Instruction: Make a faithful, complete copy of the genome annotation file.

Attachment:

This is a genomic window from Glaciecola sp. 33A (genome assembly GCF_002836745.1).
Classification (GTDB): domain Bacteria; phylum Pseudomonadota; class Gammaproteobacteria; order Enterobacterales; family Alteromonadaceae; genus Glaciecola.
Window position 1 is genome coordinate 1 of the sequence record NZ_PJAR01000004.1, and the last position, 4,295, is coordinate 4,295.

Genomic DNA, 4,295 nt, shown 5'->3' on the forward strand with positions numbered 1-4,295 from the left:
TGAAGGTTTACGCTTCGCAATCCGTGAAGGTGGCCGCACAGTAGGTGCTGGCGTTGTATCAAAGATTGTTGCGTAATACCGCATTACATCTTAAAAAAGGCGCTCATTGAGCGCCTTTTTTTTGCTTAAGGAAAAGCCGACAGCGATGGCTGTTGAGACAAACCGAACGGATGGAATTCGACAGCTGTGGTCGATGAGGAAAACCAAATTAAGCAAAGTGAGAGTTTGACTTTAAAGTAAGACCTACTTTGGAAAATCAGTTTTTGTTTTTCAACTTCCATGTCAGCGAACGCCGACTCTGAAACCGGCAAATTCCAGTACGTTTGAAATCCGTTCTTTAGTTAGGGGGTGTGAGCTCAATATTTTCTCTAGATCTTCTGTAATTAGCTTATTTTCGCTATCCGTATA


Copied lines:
This is a genomic window from Glaciecola sp. 33A (genome assembly GCF_002836745.1).
Classification (GTDB): domain Bacteria; phylum Pseudomonadota; class Gammaproteobacteria; order Enterobacterales; family Alteromonadaceae; genus Glaciecola.
Window position 1 is genome coordinate 1 of the sequence record NZ_PJAR01000004.1, and the last position, 4,295, is coordinate 4,295.

Genomic DNA, 4,295 nt, shown 5'->3' on the forward strand with positions numbered 1-4,295 from the left:
TGAAGGTTTACGCTTCGCAATCCGTGAAGGTGGCCGCACAGTAGGTGCTGGCGTTGTATCAAAGATTGTTGCGTAATACCGCATTACATCTTAAAAAAGGCGCTCATTGAGCGCCTTTTTTTTGCTTAAGGAAAAGCCGACAGCGATGGCTGTTGAGACAAACCGAACGGATGGAATTCGACAGCTGTGGTCGATGAGGAAAACCAAATTAAGCAAAGTGAGAGTTTGACTTTAAAGTAAGACCTACTTTGGAAAATCAGTTTTTGTTTTTCAACTTCCATGTCAGCGAACGCCGACTCTGAAACCGGCAAATTCCAGTACGTTTGAAATCCGTTCTTTAGTTAGGGGGTGTGAGCTCAATATTTTCTCTAGATCTTCTGTAATTAGCTTATTTTCGCTATCCGTATA